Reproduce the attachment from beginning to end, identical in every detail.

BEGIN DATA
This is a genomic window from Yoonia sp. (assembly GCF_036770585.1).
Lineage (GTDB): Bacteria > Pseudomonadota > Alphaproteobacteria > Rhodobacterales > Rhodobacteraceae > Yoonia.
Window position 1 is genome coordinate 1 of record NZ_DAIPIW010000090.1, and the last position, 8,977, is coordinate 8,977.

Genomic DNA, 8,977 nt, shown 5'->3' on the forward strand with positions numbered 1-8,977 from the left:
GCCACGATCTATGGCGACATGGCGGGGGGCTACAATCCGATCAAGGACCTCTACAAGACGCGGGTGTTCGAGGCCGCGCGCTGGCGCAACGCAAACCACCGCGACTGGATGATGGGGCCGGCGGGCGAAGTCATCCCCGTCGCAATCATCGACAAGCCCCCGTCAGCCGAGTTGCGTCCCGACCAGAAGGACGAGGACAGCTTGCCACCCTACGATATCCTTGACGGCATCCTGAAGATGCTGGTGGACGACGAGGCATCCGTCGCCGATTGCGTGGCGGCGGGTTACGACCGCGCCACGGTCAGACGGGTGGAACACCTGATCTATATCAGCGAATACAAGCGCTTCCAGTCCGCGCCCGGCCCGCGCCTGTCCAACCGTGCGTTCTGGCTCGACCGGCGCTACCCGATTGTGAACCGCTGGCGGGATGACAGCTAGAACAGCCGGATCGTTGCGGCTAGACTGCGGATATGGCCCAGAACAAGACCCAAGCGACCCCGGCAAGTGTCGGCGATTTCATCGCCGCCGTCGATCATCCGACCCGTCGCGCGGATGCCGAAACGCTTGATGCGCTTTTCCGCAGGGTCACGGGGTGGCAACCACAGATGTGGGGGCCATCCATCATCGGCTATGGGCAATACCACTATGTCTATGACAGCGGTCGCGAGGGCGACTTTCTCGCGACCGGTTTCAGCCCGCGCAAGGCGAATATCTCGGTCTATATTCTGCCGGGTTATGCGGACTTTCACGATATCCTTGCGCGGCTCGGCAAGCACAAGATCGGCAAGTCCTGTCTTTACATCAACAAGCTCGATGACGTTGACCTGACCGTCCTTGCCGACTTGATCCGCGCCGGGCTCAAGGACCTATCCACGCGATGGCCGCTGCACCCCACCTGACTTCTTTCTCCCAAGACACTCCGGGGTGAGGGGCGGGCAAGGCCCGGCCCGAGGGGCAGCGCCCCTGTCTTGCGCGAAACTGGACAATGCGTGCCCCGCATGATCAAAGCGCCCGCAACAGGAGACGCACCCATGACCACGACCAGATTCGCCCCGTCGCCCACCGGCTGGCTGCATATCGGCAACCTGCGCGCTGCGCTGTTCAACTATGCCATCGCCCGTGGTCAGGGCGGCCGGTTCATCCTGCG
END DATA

This is a genomic window from Yoonia sp. (assembly GCF_036770585.1).
Lineage (GTDB): Bacteria > Pseudomonadota > Alphaproteobacteria > Rhodobacterales > Rhodobacteraceae > Yoonia.
Window position 1 is genome coordinate 1 of record NZ_DAIPIW010000090.1, and the last position, 8,977, is coordinate 8,977.

Genomic DNA, 8,977 nt, shown 5'->3' on the forward strand with positions numbered 1-8,977 from the left:
GCCACGATCTATGGCGACATGGCGGGGGGCTACAATCCGATCAAGGACCTCTACAAGACGCGGGTGTTCGAGGCCGCGCGCTGGCGCAACGCAAACCACCGCGACTGGATGATGGGGCCGGCGGGCGAAGTCATCCCCGTCGCAATCATCGACAAGCCCCCGTCAGCCGAGTTGCGTCCCGACCAGAAGGACGAGGACAGCTTGCCACCCTACGATATCCTTGACGGCATCCTGAAGATGCTGGTGGACGACGAGGCATCCGTCGCCGATTGCGTGGCGGCGGGTTACGACCGCGCCACGGTCAGACGGGTGGAACACCTGATCTATATCAGCGAATACAAGCGCTTCCAGTCCGCGCCCGGCCCGCGCCTGTCCAACCGTGCGTTCTGGCTCGACCGGCGCTACCCGATTGTGAACCGCTGGCGGGATGACAGCTAGAACAGCCGGATCGTTGCGGCTAGACTGCGGATATGGCCCAGAACAAGACCCAAGCGACCCCGGCAAGTGTCGGCGATTTCATCGCCGCCGTCGATCATCCGACCCGTCGCGCGGATGCCGAAACGCTTGATGCGCTTTTCCGCAGGGTCACGGGGTGGCAACCACAGATGTGGGGGCCATCCATCATCGGCTATGGGCAATACCACTATGTCTATGACAGCGGTCGCGAGGGCGACTTTCTCGCGACCGGTTTCAGCCCGCGCAAGGCGAATATCTCGGTCTATATTCTGCCGGGTTATGCGGACTTTCACGATATCCTTGCGCGGCTCGGCAAGCACAAGATCGGCAAGTCCTGTCTTTACATCAACAAGCTCGATGACGTTGACCTGACCGTCCTTGCCGACTTGATCCGCGCCGGGCTCAAGGACCTATCCACGCGATGGCCGCTGCACCCCACCTGACTTCTTTCTCCCAAGACACTCCGGGGTGAGGGGCGGGCAAGGCCCGGCCCGAGGGGCAGCGCCCCTGTCTTGCGCGAAACTGGACAATGCGTGCCCCGCATGATCAAAGCGCCCGCAACAGGAGACGCACCCATGACCACGACCAGATTCGCCCCGTCGCCCACCGGCTGGCTGCATATCGGCAACCTGCGCGCTGCGCTGTTCAACTATGCCATCGCCCGTGGTCAGGGCGGCCGGTTCATCCTGCG